This is the concluding remarks of Emmanuel Daniel Joof, the current Chairperson of the Gambia’s National Human Rights Commission (NHRC) at the Truth, Reconciliation and Reparations Commission (TRRC) on Thursday 20th May 2021. Mr Joof is a renowned Human Rights Advocate and was speaking on his experiences during the previous regime which all took place well before he became the Chairperson of the NHRC.
Below is a link to the video testimony.
My Message to Gambians:
Lest we forget what happened during the 22 years reign of the AFRC/APRC under President Jammeh, please permit me to quote from the recently submitted report in March 2021 by the Government of the Gambia to the UN Committee of Enforced Disappearance:
“Ours was a country where fear ruled for over two decades; where families dreaded that midnight knock on their doors which took away their sons and husbands forever; where civil servants went to work every morning saying goodbye to their families as if it was the last time they would see them ever again because coming back home to them was never a certainty; where Torture was widespread and routine; where unarmed and defenseless school children were gunned down in broad daylight with impunity; where women under detention were sexually molested, where sexual assault was used as a weapon to break and subjugate them; where enforced disappearances of political opponents, journalists was the order of the day; where summary executions and targeted murder were an option without consequences; where ordinary citizens speak of their leaders only in whispers within the four walls of their bedrooms; and where judges and other judicial officials were summarily dismissed without regard to the law”.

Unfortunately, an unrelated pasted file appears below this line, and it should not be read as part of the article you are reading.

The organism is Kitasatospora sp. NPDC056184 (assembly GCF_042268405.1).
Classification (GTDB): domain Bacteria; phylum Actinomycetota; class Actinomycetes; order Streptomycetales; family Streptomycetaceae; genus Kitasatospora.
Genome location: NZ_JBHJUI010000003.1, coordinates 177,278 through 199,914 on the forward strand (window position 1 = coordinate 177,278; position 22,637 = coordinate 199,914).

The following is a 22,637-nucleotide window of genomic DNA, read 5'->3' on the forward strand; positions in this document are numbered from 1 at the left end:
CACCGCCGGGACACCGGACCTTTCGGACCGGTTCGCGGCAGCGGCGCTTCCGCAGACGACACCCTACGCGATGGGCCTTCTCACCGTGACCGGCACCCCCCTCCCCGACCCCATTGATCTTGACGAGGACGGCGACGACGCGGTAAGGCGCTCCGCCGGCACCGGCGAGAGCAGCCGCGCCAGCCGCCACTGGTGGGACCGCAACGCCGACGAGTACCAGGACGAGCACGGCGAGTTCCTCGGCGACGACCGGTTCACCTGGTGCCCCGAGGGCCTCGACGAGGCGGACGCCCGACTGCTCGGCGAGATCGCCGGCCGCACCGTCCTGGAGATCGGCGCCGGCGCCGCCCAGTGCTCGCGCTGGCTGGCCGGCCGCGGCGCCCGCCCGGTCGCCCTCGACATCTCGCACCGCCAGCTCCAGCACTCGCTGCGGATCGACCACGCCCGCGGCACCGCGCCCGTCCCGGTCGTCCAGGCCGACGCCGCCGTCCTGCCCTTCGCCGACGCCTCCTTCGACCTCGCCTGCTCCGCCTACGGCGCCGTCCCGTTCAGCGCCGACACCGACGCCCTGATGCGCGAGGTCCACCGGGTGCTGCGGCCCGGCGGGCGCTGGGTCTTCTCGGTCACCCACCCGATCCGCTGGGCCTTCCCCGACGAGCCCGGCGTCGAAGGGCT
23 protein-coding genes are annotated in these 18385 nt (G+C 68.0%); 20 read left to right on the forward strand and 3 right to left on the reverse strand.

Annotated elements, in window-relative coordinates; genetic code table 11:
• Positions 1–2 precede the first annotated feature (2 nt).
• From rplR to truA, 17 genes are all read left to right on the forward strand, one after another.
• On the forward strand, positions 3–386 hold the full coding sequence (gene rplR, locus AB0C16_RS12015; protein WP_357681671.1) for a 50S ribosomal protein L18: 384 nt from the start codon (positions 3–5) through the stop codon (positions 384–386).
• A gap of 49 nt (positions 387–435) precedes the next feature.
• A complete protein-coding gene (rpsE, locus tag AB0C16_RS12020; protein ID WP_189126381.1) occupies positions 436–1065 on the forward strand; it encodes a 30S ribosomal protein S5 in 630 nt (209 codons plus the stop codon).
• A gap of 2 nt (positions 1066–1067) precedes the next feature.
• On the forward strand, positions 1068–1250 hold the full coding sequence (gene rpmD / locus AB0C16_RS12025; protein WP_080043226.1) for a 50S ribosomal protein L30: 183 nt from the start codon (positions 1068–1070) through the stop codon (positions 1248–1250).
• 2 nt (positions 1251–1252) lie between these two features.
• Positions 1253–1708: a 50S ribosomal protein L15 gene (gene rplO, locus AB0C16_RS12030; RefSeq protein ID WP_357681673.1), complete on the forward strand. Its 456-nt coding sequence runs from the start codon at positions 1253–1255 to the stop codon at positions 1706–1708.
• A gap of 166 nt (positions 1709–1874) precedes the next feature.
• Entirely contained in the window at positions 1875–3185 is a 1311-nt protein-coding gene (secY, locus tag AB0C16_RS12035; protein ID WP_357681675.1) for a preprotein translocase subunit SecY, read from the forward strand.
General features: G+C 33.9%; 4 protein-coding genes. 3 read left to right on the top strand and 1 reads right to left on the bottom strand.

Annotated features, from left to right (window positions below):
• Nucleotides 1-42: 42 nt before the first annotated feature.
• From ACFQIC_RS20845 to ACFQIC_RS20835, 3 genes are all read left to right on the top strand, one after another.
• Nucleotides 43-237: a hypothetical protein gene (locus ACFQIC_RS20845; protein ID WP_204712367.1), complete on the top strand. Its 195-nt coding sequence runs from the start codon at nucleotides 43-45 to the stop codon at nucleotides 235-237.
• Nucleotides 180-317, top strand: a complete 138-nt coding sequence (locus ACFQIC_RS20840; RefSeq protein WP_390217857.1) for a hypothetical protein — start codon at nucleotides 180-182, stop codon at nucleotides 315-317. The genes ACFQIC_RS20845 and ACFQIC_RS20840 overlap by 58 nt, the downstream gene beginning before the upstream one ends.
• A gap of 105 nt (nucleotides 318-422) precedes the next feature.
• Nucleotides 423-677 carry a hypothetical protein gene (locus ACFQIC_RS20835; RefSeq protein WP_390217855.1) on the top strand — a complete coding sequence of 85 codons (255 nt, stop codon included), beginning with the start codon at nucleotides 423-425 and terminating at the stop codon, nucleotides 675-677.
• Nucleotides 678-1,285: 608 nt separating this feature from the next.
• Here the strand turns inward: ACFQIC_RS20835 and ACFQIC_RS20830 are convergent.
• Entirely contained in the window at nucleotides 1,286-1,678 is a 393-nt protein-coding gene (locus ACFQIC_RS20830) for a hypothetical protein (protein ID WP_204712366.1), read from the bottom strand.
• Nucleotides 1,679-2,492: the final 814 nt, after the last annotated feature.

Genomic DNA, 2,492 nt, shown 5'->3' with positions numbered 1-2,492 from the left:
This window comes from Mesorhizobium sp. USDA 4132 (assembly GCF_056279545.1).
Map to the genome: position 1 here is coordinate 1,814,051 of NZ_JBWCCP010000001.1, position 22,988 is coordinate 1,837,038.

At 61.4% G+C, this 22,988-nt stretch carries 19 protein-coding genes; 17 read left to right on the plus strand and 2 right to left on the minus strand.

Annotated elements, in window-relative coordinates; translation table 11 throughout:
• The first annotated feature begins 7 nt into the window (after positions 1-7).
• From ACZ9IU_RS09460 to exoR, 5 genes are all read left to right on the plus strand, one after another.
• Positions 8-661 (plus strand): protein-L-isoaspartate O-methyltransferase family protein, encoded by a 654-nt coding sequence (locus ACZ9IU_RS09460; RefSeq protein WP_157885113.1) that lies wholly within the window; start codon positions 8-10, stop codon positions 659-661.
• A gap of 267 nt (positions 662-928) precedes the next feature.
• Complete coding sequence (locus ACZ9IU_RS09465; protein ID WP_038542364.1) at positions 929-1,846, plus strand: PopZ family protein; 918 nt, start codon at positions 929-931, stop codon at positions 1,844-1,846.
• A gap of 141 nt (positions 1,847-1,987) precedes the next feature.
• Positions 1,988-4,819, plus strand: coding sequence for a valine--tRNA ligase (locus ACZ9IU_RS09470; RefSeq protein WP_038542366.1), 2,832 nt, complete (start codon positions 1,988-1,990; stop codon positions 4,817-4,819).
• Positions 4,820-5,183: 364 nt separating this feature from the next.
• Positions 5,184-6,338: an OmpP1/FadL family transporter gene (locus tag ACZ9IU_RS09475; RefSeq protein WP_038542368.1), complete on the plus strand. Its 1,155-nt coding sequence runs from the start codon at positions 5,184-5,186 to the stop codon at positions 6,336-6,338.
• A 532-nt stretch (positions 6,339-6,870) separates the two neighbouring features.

Over 50 Ghanaian and west African migrants were allegedly killed by state agents in the Gambia in 2005 believed to have been mercenaries.
Mr Chairperson, Commissioners and Lead Counsel, the above quotation is not from me but a report of the Gambia Government on the human rights situation of The Gambia at the time.
Our recent history is too fresh in our minds for us to have a nonchalant attitude towards human rights. Those who govern us (the Executive and its agents), those who are governed (the public) and those who aspire to govern us (political parties and their supporters) must believe in the principles of human rights and not just pay lip service to its ideals.
We must therefore condemn injustices wherever and whenever they occur and not be selective in our condemnation of human rights violations. We have a duty to exercise impartiality and objectivity in condemning all forms of discrimination based on religion, tribe, caste, race, gender, sex and/or other status.
As the TRRC wraps up its sitting, Gambians are eagerly waiting for the recommendations of the TRRC and its implementation. Although it Is true that we did not go through a civil war like Sierra Leone and Liberia, I hope you will agree with me however that the abuse of human rights under the former government was rampant and systematic marred by unlawful arrest and detention, torture, enforced disappearance, extrajudicial killings, oppression, fear, oppression and denial of access to justice as the former president usurped the powers of the judiciary.